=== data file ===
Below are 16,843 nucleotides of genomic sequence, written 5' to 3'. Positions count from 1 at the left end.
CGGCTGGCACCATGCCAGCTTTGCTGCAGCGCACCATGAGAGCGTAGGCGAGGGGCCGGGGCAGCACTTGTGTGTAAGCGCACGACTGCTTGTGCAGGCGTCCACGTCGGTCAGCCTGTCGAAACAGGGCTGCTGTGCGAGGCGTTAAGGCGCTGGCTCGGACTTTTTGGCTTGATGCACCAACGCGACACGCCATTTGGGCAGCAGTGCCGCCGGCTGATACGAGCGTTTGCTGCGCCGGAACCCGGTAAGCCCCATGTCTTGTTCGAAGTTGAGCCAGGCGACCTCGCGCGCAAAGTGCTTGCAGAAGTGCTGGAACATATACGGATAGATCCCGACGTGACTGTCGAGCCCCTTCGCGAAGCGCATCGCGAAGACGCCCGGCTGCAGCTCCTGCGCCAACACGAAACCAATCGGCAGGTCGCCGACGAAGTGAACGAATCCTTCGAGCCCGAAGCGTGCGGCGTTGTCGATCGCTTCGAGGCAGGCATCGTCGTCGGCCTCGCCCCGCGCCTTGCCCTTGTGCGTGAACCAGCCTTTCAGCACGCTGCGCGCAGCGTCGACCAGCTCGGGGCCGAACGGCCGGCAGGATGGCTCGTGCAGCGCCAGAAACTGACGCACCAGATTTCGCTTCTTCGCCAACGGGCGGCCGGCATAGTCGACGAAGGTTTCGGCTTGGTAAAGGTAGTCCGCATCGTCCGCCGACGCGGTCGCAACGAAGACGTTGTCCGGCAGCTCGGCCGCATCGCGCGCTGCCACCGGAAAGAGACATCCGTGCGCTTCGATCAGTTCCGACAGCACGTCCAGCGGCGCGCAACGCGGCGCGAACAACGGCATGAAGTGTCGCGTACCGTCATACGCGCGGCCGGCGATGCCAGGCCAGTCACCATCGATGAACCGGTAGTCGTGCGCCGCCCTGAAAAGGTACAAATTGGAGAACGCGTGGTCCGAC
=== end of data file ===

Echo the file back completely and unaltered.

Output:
Below are 16,843 nucleotides of genomic sequence, written 5' to 3'. Positions count from 1 at the left end.
CGGCTGGCACCATGCCAGCTTTGCTGCAGCGCACCATGAGAGCGTAGGCGAGGGGCCGGGGCAGCACTTGTGTGTAAGCGCACGACTGCTTGTGCAGGCGTCCACGTCGGTCAGCCTGTCGAAACAGGGCTGCTGTGCGAGGCGTTAAGGCGCTGGCTCGGACTTTTTGGCTTGATGCACCAACGCGACACGCCATTTGGGCAGCAGTGCCGCCGGCTGATACGAGCGTTTGCTGCGCCGGAACCCGGTAAGCCCCATGTCTTGTTCGAAGTTGAGCCAGGCGACCTCGCGCGCAAAGTGCTTGCAGAAGTGCTGGAACATATACGGATAGATCCCGACGTGACTGTCGAGCCCCTTCGCGAAGCGCATCGCGAAGACGCCCGGCTGCAGCTCCTGCGCCAACACGAAACCAATCGGCAGGTCGCCGACGAAGTGAACGAATCCTTCGAGCCCGAAGCGTGCGGCGTTGTCGATCGCTTCGAGGCAGGCATCGTCGTCGGCCTCGCCCCGCGCCTTGCCCTTGTGCGTGAACCAGCCTTTCAGCACGCTGCGCGCAGCGTCGACCAGCTCGGGGCCGAACGGCCGGCAGGATGGCTCGTGCAGCGCCAGAAACTGACGCACCAGATTTCGCTTCTTCGCCAACGGGCGGCCGGCATAGTCGACGAAGGTTTCGGCTTGGTAAAGGTAGTCCGCATCGTCCGCCGACGCGGTCGCAACGAAGACGTTGTCCGGCAGCTCGGCCGCATCGCGCGCTGCCACCGGAAAGAGACATCCGTGCGCTTCGATCAGTTCCGACAGCACGTCCAGCGGCGCGCAACGCGGCGCGAACAACGGCATGAAGTGTCGCGTACCGTCATACGCGCGGCCGGCGATGCCAGGCCAGTCACCATCGATGAACCGGTAGTCGTGCGCCGCCCTGAAAAGGTACAAATTGGAGAACGCGTGGTCCGAC